FEATURE18 December 2015

2015 Review: the most significant developments

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As the end of the year approaches, it’s once again time to look back at the highs and lows of the last 12 months. This review article, the first in a series of five, uncovers what market researchers consider to have been the most significant developments of the last year.


Research-live asked members of the research community what they felt had been the most significant developments — technological or methodological — of 2015. While a number of key techniques and technologies are mentioned, a stance taken by a few is that the past year has highlighted the need to focus on the thinking behind research, rather than on new ways of carrying it out.

The impact of technology advancements including eye-tracking and voice recognition continues to be felt:

“A continued shift to measuring rather than asking people questions through techniques like eye-tracking, implicit tests, neuroscience, social listening and passive metering.” Jane Rudling, MD, Marketing Sciences.

“The technology that appears to have achieved some of its ambition this year is facial recognition and coding. This is reflected in the adoption by clients and the integration of these technologies in the armouries of some of the larger, well-respected research technology businesses.” Stephen Cribbett, founder, Dub.

“Voice: genius for capturing our verbal response to new ideas. It’s a unique way of getting at the emotional highs and lows of engagement to reveal what we love or hate,” Joe Staton, strategic innovation director, GfK.

As does the influence of mobile and research automation:

“The increasing penetration and use of smartphones. Data singularity is moving closer to an attainable reality: the automation of attributing multiple previously disparate data sources to one person, the analysis of this data and our response to it. This is in large part made possible by smartphones.” Zakaria Haeri, research development lead, dunnhumby.

“For declarative data collection, we have seen a significant rise in panellists wishing to complete surveys via mobile in 2015, and at the same time the industry is struggling to ‘mobile-optimise’. This is creating tension that we have to address as an industry.” Christian Dubreuil, MD Northern Europe, Research Now.

“Automated survey solutions. They are transforming our business as they are many research companies.” Jon Puleston, VP of Innovation, Lightspeed GMI.

“For me, this year it has been the use of automated content recognition. This development will create numerous opportunities for media measurement, as well as opening doors to new research approaches.” Andy Brown, CEO, Kantar Media.

Big data and its analysis remains front of mind for many:

“Marketers have really grasped the concept of using analytics techniques to gain deeper and more significant insights from the ‘big data’ they have – mining the information that’s already in their grasp and making it work harder to find new answers to existing problems.” Amanda Phillips, head of UK Marketing, Millward Brown.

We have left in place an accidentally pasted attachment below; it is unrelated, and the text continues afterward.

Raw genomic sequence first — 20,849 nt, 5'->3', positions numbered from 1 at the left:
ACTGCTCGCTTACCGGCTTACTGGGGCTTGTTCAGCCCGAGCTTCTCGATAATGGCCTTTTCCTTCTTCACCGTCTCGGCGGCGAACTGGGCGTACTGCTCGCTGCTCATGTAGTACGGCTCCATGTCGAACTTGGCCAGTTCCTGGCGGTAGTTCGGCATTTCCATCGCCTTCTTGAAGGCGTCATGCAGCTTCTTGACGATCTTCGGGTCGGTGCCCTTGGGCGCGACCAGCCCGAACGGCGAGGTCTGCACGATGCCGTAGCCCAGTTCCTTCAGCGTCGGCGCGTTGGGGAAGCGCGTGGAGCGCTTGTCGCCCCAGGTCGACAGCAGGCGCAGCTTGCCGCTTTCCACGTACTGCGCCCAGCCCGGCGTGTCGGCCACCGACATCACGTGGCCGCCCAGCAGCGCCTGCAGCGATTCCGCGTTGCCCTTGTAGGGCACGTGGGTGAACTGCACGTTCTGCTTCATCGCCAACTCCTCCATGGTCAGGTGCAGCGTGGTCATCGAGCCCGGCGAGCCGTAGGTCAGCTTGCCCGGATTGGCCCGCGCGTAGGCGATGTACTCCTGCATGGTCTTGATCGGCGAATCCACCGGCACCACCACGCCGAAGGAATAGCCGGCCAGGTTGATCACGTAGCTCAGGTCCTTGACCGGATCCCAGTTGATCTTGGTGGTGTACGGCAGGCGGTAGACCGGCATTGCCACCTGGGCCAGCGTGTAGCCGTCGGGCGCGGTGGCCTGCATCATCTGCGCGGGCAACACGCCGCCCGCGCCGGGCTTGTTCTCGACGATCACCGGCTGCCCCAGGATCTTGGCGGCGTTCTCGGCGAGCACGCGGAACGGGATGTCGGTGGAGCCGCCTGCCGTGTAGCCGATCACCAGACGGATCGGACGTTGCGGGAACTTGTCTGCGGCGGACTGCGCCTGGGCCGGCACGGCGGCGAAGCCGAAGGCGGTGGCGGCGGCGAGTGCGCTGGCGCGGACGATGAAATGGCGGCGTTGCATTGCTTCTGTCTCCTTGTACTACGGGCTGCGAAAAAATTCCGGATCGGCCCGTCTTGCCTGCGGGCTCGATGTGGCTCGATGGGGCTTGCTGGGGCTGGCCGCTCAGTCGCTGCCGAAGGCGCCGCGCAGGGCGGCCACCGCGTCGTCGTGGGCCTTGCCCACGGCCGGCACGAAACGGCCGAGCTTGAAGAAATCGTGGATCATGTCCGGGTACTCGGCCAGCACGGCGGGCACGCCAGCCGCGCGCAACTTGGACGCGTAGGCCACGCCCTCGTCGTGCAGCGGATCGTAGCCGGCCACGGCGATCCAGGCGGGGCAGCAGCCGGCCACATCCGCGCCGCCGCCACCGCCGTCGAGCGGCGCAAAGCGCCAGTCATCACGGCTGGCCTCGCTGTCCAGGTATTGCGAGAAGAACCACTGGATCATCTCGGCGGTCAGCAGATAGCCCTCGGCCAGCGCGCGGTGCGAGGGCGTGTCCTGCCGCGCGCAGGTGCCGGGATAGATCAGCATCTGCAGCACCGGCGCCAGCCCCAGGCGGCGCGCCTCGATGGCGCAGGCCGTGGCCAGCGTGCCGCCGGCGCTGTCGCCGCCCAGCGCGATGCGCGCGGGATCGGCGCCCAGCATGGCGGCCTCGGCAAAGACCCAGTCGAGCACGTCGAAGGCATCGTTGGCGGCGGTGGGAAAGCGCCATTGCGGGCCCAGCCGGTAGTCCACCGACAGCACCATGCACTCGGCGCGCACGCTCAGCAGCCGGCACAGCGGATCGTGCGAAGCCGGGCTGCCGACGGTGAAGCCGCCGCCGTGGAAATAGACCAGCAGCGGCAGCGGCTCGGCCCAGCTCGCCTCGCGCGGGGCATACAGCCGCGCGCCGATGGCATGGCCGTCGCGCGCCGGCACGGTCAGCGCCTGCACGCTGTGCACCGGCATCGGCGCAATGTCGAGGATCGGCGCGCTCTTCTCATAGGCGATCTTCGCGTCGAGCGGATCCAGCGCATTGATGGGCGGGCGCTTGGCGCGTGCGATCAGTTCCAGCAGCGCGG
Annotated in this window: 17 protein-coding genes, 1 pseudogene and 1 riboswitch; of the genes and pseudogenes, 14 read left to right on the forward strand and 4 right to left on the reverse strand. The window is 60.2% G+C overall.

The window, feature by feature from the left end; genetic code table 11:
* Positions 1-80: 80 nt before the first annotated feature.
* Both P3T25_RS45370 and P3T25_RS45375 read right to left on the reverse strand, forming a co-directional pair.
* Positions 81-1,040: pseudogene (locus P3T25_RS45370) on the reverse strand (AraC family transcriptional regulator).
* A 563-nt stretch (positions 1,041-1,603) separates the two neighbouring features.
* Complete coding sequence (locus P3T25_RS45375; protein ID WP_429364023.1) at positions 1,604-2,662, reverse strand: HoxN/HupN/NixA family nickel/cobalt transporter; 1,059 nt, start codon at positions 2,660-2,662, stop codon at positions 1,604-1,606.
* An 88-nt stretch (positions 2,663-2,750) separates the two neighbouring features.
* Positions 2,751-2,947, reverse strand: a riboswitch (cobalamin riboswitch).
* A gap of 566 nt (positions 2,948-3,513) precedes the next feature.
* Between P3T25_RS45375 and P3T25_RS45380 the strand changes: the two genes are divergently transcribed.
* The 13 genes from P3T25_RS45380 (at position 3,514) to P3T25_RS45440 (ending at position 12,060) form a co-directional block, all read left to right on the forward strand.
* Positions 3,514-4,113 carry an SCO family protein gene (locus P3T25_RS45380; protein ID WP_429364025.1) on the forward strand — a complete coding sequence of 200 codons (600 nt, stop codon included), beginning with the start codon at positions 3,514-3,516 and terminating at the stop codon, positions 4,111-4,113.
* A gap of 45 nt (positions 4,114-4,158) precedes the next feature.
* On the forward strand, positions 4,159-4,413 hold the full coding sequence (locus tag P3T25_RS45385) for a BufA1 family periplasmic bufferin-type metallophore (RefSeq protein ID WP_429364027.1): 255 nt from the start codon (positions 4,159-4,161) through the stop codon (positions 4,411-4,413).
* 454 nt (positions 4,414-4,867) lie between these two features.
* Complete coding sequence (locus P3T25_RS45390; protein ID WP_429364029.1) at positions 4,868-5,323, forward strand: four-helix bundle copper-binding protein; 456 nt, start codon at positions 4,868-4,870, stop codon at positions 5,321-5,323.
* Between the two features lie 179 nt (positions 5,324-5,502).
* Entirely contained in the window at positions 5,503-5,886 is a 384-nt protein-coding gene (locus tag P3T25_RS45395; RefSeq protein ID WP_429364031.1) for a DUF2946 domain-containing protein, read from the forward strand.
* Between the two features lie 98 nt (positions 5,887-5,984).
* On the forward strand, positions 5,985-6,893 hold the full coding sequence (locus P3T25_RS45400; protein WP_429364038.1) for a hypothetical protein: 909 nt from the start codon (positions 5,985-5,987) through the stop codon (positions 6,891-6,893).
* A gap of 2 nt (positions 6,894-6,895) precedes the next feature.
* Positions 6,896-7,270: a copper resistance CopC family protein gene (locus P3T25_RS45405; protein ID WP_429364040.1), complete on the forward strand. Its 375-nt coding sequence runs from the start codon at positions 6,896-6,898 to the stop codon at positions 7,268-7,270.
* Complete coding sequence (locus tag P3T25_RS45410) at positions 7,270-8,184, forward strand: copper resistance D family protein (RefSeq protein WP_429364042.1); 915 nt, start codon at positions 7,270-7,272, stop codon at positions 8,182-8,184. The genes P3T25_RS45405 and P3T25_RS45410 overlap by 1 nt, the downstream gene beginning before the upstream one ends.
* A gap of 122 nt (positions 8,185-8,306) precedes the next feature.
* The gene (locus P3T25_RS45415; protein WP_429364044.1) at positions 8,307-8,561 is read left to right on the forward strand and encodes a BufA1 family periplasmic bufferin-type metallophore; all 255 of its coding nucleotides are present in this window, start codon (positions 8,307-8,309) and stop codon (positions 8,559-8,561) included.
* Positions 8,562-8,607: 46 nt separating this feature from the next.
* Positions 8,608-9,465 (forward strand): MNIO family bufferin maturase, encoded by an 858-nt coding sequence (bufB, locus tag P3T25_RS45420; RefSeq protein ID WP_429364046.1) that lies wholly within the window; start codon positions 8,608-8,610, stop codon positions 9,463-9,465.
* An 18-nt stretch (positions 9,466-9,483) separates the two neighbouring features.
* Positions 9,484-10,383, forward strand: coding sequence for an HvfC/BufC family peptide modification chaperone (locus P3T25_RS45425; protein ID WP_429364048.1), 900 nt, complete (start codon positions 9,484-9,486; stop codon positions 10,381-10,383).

“Big data caught the attention of market researchers and the search for people who know statistics and data and consumers is now full steam ahead. Given that big data is massively relevant to our clients in that it is their consumers, their data, and their intelligence, we need to be ready to merge insights from traditional research with insights from big data.” Annie Pettit, chief research officer, Peanut Labs.

And behavioural economics continues to grow in profile:

“The rise and rise of in-house behavioural science teams – in both the private sector and public (e.g. Behavioural Insights Teams in UK, Singapore, Netherlands, Germany, Canada, Denmark, and announced in the last couple of months – Australia, USA and the World Bank). Equally, the growth of in-house behavioural insights experts including some chief behavioural officer positions at board level.”Crawford Hollingworth, global founder, The Behavioural Architects.

“The year when Behavioural Economics went mainstream.” Anna Cliffe, joint managing director, Trinity McQueen.

But some believe that focusing on innovation in this way isn’t necessarily the best approach to take:

“Our clients care far less about tools and techniques and far more about how it can give them competitive advantages – the focus on outcomes is imperative. So, rather than us talking about the great methodological steps we’ve taken this year, we’re focused on how these tools can embellish the results from more ‘traditional’ MR approaches to give us a broader understanding of how customers think, feel and behave.” Andrew Wiseman, MD, ICM Limited.

“I think we tend to overstate the importance of technology or methodology developments. I think we need to see these tech / methodologies activities as enablers for allowing us to move from ideas through to new insights. Have there been any that significantly change our ability to do that in 2015? Don’t think so – new thinking is where the action has been and will continue to be so.” Colin Strong, MD, Verve Ventures.

“A rediscovery of ‘traditional’ methods as the industry licks its post election wounds.”Deborah Mattinson, founding director, BritainThinks.

On Monday 21 December we’ll be reviewing the biggest buzzwords of 2015